ST. PETERSBURG — Pinellas County school officials realized late Thursday that they could have lost nearly $1 million if they moved ahead with a plan to lengthen the school day at academically troubled Gibbs High School by Wednesday.
At risk was funding for 240 special-education students, whose parents are entitled by federal law to have one-on-one meetings with teachers about changes to their kids' schedules.
The realization comes at a time when tensions are high in negotiations over the proposed change. Superintendent Julie Janssen met with her executive cabinet Thursday afternoon over when to start the new schedule. Meanwhile, teachers union representatives in another room stalled in their negotiations with the district over how Gibbs teachers should be paid for their extra time.
Both bargaining sides left the table at close to 7 p.m. still saying they hoped to start the new schedule Wednesday.
But Gibbs principal Kevin Gordon soon after sent out an automated phone message to parents informing them that it would probably be delayed until Oct. 18.
Only two days earlier, Gordon informed parents in another automated call that they were aiming to have the longer school day in place by Wednesday. The school has been talking about extending the school day since August, when the state named Gibbs on its list of poorest-performing schools.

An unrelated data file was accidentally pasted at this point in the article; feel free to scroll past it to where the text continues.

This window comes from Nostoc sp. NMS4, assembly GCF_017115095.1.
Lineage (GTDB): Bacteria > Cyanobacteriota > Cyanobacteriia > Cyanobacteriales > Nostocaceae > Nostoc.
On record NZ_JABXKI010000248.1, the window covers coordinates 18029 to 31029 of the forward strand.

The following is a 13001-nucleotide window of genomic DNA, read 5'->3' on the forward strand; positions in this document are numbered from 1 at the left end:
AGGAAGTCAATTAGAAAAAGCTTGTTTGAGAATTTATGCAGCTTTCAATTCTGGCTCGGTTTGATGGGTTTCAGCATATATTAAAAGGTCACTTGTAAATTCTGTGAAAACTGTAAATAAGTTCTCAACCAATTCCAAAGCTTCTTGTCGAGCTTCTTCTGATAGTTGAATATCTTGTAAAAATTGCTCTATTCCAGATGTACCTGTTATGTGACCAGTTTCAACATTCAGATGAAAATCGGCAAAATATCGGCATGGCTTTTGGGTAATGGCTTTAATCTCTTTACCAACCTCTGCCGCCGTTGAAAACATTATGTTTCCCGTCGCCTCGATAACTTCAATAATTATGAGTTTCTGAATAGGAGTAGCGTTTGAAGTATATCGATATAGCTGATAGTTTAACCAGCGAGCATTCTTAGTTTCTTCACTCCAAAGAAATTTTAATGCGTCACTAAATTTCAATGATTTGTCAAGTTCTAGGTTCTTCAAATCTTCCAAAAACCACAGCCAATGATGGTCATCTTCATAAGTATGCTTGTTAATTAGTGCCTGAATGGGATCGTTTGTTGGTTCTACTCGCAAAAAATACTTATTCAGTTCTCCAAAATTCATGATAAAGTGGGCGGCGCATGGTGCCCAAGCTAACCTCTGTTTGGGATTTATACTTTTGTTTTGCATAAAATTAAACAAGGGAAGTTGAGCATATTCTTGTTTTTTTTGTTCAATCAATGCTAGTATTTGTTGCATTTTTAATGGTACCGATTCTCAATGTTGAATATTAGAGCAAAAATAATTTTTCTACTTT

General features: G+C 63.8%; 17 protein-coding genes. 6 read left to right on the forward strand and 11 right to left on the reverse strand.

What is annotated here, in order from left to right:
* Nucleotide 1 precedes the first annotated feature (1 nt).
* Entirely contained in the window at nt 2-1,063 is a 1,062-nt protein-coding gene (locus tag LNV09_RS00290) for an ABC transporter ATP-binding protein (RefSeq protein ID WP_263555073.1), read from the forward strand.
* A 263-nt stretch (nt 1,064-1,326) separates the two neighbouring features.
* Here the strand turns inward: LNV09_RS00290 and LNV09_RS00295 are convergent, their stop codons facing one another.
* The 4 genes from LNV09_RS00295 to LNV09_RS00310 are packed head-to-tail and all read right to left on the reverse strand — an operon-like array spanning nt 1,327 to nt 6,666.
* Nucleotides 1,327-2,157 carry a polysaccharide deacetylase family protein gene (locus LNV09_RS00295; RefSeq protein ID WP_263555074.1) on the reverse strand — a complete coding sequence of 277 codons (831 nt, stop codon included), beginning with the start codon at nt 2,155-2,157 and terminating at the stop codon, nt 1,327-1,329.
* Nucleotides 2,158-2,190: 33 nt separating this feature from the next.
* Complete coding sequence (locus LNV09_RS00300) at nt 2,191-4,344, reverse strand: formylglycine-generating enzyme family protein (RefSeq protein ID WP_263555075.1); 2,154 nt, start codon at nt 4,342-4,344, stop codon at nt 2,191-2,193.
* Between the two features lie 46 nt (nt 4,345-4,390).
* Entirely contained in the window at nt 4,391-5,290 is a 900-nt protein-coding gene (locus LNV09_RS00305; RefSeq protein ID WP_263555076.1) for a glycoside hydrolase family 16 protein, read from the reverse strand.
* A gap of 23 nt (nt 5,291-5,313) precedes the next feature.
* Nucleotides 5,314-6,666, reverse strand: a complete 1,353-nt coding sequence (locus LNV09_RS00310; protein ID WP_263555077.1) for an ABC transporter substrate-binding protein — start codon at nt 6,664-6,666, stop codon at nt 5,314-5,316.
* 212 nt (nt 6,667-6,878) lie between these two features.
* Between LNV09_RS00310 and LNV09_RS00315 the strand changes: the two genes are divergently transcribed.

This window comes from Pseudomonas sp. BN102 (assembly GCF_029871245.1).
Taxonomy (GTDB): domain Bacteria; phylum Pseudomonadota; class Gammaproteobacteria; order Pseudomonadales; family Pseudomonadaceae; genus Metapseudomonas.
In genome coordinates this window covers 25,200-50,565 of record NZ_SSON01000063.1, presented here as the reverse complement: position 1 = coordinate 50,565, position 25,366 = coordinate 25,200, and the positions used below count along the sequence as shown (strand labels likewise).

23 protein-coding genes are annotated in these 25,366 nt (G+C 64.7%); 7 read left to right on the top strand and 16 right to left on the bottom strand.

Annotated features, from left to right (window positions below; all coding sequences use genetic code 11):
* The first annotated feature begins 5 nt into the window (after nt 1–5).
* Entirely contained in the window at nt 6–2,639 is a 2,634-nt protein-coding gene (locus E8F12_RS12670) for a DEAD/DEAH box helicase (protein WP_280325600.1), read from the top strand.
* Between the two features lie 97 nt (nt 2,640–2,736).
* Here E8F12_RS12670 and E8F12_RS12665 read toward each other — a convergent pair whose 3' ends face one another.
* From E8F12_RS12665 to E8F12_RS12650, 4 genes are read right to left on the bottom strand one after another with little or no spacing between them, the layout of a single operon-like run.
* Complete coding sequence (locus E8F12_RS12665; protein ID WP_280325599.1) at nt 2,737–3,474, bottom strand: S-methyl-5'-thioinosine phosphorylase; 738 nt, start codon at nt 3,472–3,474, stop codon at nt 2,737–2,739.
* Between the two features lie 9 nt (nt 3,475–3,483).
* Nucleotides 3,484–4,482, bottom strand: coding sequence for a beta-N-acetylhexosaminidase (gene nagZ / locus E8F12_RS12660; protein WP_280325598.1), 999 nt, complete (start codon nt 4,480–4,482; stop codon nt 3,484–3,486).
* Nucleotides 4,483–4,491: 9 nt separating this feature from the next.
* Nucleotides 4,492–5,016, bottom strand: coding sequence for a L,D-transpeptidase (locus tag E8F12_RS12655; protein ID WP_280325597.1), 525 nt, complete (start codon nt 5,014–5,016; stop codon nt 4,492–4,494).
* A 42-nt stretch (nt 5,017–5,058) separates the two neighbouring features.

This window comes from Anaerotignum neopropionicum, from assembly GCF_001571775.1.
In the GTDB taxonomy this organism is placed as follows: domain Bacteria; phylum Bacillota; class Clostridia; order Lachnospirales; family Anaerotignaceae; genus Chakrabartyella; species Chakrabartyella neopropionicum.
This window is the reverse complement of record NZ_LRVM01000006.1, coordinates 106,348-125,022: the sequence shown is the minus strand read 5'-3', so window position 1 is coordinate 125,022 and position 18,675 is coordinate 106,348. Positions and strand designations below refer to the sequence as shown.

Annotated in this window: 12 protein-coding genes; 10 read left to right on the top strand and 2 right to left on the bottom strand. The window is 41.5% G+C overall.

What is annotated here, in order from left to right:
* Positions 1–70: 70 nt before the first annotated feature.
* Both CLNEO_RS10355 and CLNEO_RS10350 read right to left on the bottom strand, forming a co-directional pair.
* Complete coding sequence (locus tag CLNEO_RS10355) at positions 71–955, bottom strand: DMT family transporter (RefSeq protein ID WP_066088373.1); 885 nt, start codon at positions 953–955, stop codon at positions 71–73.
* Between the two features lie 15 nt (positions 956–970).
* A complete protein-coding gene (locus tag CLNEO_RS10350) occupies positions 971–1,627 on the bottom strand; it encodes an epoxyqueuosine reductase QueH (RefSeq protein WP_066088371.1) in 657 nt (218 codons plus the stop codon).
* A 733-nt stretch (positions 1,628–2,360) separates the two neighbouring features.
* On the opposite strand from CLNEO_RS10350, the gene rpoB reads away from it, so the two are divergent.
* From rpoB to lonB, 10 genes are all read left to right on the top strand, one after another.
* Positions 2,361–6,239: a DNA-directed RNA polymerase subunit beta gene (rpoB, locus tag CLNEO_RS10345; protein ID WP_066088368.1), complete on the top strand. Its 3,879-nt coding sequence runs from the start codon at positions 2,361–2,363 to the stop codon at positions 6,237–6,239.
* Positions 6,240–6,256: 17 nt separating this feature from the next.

As proposed, students would take eight classes instead of the current seven, and teachers would be asked to teach an additional hour every day.
School spokeswoman Andrea Zahn wrote in an e-mail to the St. Petersburg Times Friday that the district became concerned Thursday afternoon that it wouldn't have all special education plans completed in time for the state's reporting deadline, which could result in the loss of about $960,000.
Leaders were also worried about meeting state class-size requirements. However, those discoveries weren't shared with the union officials, said Pinellas Classroom Teachers Association president Kim Black, who said she was baffled to read about the Oct. 18 date in Friday's Times.
"It certainly would have been nice to know at the time that we had a little more time to do this," she said Friday.
Janssen said the process is very complicated, calling the proposed change at Gibbs radical.
Rita Vasquez, an assistant superintendent, earlier this week said officials thought Wednesday was the latest the district could start the new schedule and still give students enough time to gain academic credit for the new course. But by Friday, Janssen said her staff had come up with a way to make time for the class by stealing minutes from elsewhere in the schedule.
Negotiations are expected to resume Tuesday at 2:30 p.m.
Rebecca Catalanello can be reached at (727) 893-8707 or email@example.com.